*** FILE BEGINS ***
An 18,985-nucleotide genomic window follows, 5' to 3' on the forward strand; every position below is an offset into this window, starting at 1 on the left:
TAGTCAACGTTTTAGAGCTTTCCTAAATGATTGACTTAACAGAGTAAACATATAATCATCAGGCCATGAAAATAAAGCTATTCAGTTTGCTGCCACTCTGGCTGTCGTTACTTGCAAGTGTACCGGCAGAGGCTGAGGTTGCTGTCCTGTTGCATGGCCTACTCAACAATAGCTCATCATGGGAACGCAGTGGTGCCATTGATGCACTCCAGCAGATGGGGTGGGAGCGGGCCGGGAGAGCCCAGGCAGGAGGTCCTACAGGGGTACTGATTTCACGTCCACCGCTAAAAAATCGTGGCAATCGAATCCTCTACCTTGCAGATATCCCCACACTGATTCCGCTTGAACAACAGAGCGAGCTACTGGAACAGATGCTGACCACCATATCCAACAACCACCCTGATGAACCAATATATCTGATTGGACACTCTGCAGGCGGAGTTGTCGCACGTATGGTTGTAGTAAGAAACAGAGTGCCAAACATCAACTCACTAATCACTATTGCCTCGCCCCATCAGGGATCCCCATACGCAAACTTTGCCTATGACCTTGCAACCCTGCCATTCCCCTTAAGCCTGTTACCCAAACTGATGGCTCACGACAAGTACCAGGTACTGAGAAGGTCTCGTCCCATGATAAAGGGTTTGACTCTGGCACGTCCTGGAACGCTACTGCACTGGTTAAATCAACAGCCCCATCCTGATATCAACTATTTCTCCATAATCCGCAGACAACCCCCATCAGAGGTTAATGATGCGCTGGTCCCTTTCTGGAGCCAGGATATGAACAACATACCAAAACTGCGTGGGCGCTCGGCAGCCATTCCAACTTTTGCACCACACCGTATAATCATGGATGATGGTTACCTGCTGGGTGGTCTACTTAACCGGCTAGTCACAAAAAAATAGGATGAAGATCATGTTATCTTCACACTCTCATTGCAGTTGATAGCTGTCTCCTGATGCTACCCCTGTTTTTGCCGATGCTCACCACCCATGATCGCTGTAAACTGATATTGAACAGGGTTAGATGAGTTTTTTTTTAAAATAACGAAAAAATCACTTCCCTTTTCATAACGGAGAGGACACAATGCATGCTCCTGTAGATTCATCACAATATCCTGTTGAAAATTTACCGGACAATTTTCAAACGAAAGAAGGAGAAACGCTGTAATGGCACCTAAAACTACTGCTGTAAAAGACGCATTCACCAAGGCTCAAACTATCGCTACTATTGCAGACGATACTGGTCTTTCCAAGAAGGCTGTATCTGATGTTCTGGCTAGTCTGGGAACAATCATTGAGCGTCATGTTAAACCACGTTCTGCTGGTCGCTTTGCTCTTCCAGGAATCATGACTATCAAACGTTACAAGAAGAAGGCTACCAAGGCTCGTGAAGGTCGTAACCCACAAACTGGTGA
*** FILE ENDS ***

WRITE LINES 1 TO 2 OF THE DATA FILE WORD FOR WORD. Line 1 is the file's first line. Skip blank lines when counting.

An 18,985-nucleotide genomic window follows, 5' to 3' on the forward strand; every position below is an offset into this window, starting at 1 on the left:
TAGTCAACGTTTTAGAGCTTTCCTAAATGATTGACTTAACAGAGTAAACATATAATCATCAGGCCATGAAAATAAAGCTATTCAGTTTGCTGCCACTCTGGCTGTCGTTACTTGCAAGTGTACCGGCAGAGGCTGAGGTTGCTGTCCTGTTGCATGGCCTACTCAACAATAGCTCATCATGGGAACGCAGTGGTGCCATTGATGCACTCCAGCAGATGGGGTGGGAGCGGGCCGGGAGAGCCCAGGCAGGAGGTCCTACAGGGGTACTGATTTCACGTCCACCGCTAAAAAATCGTGGCAATCGAATCCTCTACCTTGCAGATATCCCCACACTGATTCCGCTTGAACAACAGAGCGAGCTACTGGAACAGATGCTGACCACCATATCCAACAACCACCCTGATGAACCAATATATCTGATTGGACACTCTGCAGGCGGAGTTGTCGCACGTATGGTTGTAGTAAGAAACAGAGTGCCAAACATCAACTCACTAATCACTATTGCCTCGCCCCATCAGGGATCCCCATACGCAAACTTTGCCTATGACCTTGCAACCCTGCCATTCCCCTTAAGCCTGTTACCCAAACTGATGGCTCACGACAAGTACCAGGTACTGAGAAGGTCTCGTCCCATGATAAAGGGTTTGACTCTGGCACGTCCTGGAACGCTACTGCACTGGTTAAATCAACAGCCCCATCCTGATATCAACTATTTCTCCATAATCCGCAGACAACCCCCATCAGAGGTTAATGATGCGCTGGTCCCTTTCTGGAGCCAGGATATGAACAACATACCAAAACTGCGTGGGCGCTCGGCAGCCATTCCAACTTTTGCACCACACCGTATAATCATGGATGATGGTTACCTGCTGGGTGGTCTACTTAACCGGCTAGTCACAAAAAAATAGGATGAAGATCATGTTATCTTCACACTCTCATTGCAGTTGATAGCTGTCTCCTGATGCTACCCCTGTTTTTGCCGATGCTCACCACCCATGATCGCTGTAAACTGATATTGAACAGGGTTAGATGAGTTTTTTTTTAAAATAACGAAAAAATCACTTCCCTTTTCATAACGGAGAGGACACAATGCATGCTCCTGTAGATTCATCACAATATCCTGTTGAAAATTTACCGGACAATTTTCAAACGAAAGAAGGAGAAACGCTGTAATGGCACCTAAAACTACTGCTGTAAAAGACGCATTCACCAAGGCTCAAACTATCGCTACTATTGCAGACGATACTGGTCTTTCCAAGAAGGCTGTATCTGATGTTCTGGCTAGTCTGGGAACAATCATTGAGCGTCATGTTAAACCACGTTCTGCTGGTCGCTTTGCTCTTCCAGGAATCATGACTATCAAACGTTACAAGAAGAAGGCTACCAAGGCTCGTGAAGGTCGTAACCCACAAACTGGTGA